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February 10th 1918 - Letter from Bernard Sladden to his uncle, Julius Sladden

10th February 1918
Correspondence From
Bernard Sladden, HM Troopship
Correspondence To
Julius Sladden, Seward House, Badsey
Relationship to Letter Addressee
Text of Letter

HM Troopship


Sunday 10th Feb 18


Dear Uncle Julius


A week ago today our convoy sailed from England, and a few more days will elapse yet before we reach our first calling place. Our ship has the reputation for being fairly speedy under favourable conditions but she is not a pleasant boat to be in under conditions such as we encountered during the first few days of the journey. Until yesterday we have had persistent head winds and stormy weather. For two days we made practically no progress, during which time we had it wet and uncomfortable. We took so much water aboard that I think the skipper was afraid to push the vessel for we lost sight of the rest of the ships until the weather moderated and they came back to pick us up, on Friday evening. I don't know that the weather was exceptionally rough for the [place-name obliterated by censor] but I think this ship was designed for the smoother waters of the Pacific. At any rate she was on the Auckland-Vancouver run before she was a troopship. We have a fair wind today and consequently the knots are reeling off in good style. Before leaving [place-name obliterated by censor] I sent you two hastily written notes, the second one asking you to cable home that I was embarking for New Zealand. In a previous letter home I had promised to cable my movements and although the military authorities will probably advise them of my departure, a message from me will be welcome. Please let me know whether there was sufficient left of my funds to defray the cost of the cable. It is quite on the cards that I may be returning again on active service and that will be decided, probably before leaving the ship. The sea air is a good tonic, and before I left Torquay I was feeling pretty good, in spite of the fact that the doctors at Sling were inclined to think that the disability was more apparent than I may have thought.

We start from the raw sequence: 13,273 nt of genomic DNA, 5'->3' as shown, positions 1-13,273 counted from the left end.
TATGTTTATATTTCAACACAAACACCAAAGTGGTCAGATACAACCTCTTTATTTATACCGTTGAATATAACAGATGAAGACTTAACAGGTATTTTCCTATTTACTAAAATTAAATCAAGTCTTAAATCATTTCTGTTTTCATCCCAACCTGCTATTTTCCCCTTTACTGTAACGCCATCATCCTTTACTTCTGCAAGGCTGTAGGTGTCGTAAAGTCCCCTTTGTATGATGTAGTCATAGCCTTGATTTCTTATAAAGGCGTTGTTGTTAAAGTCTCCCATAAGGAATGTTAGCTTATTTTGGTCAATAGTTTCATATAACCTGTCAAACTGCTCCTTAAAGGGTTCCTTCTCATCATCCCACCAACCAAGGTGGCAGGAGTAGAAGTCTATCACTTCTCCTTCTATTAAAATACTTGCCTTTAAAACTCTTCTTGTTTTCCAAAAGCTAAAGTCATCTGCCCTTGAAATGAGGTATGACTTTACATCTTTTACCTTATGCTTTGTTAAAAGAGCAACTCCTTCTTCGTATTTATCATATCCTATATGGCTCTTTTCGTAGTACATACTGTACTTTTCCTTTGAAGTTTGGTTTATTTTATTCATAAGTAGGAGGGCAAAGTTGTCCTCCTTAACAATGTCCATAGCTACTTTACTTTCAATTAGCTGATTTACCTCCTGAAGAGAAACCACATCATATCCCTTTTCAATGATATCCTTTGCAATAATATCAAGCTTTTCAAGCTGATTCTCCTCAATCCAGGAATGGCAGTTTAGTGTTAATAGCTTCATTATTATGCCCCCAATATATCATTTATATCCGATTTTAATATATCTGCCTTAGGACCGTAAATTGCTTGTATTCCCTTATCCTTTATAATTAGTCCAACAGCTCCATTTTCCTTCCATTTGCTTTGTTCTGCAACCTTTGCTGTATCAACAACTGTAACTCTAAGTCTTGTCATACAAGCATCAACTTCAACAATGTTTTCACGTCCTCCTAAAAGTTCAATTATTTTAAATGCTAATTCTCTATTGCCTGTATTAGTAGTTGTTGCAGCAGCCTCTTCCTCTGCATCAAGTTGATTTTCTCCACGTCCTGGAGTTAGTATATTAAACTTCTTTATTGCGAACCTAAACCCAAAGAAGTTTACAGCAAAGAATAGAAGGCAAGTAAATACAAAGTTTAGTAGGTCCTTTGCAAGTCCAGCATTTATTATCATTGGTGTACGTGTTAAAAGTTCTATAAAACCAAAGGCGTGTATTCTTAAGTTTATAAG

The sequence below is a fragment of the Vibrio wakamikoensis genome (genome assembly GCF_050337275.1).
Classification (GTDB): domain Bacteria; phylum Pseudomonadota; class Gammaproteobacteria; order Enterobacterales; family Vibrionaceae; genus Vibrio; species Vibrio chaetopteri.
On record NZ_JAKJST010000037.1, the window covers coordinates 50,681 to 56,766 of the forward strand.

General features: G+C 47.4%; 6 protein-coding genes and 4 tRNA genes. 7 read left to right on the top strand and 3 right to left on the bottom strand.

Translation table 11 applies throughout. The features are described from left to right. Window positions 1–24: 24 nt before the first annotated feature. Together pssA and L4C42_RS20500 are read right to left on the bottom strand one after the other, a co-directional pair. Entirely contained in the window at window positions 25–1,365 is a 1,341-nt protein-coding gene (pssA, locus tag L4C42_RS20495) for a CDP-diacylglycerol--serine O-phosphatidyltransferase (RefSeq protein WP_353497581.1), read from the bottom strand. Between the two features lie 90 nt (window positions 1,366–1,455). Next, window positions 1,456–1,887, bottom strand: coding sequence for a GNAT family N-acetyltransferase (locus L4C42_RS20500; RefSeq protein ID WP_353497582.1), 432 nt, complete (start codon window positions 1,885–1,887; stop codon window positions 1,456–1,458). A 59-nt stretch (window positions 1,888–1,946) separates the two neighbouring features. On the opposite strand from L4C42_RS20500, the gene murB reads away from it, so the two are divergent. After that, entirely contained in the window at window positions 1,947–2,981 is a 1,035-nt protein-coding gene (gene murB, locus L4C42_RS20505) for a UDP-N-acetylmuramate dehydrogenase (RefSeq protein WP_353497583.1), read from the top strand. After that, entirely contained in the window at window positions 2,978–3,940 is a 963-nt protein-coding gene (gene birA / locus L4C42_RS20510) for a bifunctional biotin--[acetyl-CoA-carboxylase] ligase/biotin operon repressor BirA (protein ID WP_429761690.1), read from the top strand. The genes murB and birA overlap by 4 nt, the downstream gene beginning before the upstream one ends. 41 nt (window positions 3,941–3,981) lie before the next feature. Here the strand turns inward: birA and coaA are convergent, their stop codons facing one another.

It was a great disappointment being hurried off as I was, particularly if there is a probability of my returning shortly, for there was so much I could have done if I had had the time at my disposal, and the long journey to and from New Zealand is so much wasted time.


Tues 12th


There is still no sign of land but we cannot be far away from the mainland. This morning one of the [name obliterated by censor] (a [name obliterated by censor] ship I believe) altered her course and, putting on speed, was out of sight. Evidently she is bound for a different port to our own ships. Weather is cold but the sea much smoother than it has been at any time since we left England. Food on our ship is most plentiful, particularly butter and sugar, in fact everything including meat and from all of which commodities were put on board before the ship left New Zealand. Ours is truly a land of plenty, and I often think when I see the unlimited and often wasteful quantities of butter and sugar that one used, what a pity a few extra tons could not have been shipped and left in England where it is so badly needed. I think I told you that I had joined the ship's police for the voyage. Our duties are not arduous. We have to patrol the ship and see that the regulations regarding lights and smoking etc are observed, and keep order generally. Our hours are 6 on duty and 18 off, night and day. In a few days we should be getting away from the danger zone when the lighting restrictions will probably be removed.


I have other letters to write which I will make a start with now and add a few more lines to this before I have to put it in the posting box, when we reach port.


14th Feb - The ship's mail box is to be cleared this afternoon so we must be getting near to port although there is no land in sight. It is a beautiful day. This morning all the ships were [obliterated by censor] and a [obliterated by censor] from the [obliterated by censor] and [obliterated by censor] the men from each of the [obliterated by censor] who had been acting as [obliterated by censor] us during the trip. There is nothing fresh to report during the last couple of days. My next letter will in all probability be written from New Zealand.


With best wishes to all.


I remain

Your affectionate nephew

Bernard Sladden

Type of Correspondence
Envelope containing 5 sheets of notepaper
Location of Document
Worcestershire Archive and Archaeology Service
Record Office Reference